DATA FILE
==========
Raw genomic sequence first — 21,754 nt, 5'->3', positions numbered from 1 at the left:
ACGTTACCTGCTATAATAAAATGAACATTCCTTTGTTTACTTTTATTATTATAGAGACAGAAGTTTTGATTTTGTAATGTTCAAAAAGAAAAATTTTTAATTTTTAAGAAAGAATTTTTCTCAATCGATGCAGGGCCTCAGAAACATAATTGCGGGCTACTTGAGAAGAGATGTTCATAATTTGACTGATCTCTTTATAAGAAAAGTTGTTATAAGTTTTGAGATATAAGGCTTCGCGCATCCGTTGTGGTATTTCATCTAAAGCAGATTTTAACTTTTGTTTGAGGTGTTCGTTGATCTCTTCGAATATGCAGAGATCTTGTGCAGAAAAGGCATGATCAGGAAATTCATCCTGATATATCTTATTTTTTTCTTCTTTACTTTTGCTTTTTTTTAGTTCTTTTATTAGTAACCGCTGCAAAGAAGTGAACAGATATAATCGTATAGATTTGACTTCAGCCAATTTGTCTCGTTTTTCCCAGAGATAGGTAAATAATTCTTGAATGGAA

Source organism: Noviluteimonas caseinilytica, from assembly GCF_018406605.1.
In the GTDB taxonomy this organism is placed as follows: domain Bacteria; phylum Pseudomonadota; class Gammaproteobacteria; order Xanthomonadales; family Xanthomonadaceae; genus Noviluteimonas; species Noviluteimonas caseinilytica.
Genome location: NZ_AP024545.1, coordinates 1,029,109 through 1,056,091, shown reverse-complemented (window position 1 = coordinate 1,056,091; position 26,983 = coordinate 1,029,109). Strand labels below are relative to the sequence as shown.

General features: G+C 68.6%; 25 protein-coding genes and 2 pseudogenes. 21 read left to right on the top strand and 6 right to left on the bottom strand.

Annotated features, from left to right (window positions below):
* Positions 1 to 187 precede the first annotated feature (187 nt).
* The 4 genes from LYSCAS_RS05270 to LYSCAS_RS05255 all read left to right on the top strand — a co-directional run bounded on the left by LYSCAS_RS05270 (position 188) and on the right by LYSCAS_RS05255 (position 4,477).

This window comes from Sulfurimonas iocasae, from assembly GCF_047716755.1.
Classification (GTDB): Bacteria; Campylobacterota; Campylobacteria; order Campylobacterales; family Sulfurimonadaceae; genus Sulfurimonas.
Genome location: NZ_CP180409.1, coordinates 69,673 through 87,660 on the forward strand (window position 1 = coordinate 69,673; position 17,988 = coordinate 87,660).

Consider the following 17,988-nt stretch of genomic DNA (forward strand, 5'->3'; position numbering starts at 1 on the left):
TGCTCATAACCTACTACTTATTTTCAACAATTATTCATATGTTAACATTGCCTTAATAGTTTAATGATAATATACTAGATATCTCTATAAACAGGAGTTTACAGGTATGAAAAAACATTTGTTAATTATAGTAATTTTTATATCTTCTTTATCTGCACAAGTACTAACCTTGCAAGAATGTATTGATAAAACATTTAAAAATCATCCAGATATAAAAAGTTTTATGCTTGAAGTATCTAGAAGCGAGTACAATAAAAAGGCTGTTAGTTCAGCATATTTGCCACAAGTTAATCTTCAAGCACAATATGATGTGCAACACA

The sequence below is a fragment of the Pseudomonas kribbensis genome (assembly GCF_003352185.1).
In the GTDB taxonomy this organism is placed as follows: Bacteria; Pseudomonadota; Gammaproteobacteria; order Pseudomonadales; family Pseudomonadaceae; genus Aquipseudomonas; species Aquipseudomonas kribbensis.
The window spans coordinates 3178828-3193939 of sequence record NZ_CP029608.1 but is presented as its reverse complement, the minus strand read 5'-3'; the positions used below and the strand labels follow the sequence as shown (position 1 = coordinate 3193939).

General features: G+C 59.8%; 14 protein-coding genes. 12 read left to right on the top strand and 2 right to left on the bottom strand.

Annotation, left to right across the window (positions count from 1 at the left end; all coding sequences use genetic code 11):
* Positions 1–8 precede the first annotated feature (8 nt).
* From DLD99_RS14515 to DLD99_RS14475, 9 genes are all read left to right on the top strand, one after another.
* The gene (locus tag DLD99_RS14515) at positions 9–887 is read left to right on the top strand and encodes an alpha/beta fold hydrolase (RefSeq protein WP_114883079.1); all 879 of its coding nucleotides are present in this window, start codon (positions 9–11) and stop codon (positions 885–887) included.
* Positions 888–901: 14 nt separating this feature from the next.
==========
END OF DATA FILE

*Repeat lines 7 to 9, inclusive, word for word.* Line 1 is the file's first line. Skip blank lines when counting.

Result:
Annotated features, from left to right (window positions below):
* Positions 1 to 187 precede the first annotated feature (187 nt).
* The 4 genes from LYSCAS_RS05270 to LYSCAS_RS05255 all read left to right on the top strand — a co-directional run bounded on the left by LYSCAS_RS05270 (position 188) and on the right by LYSCAS_RS05255 (position 4,477).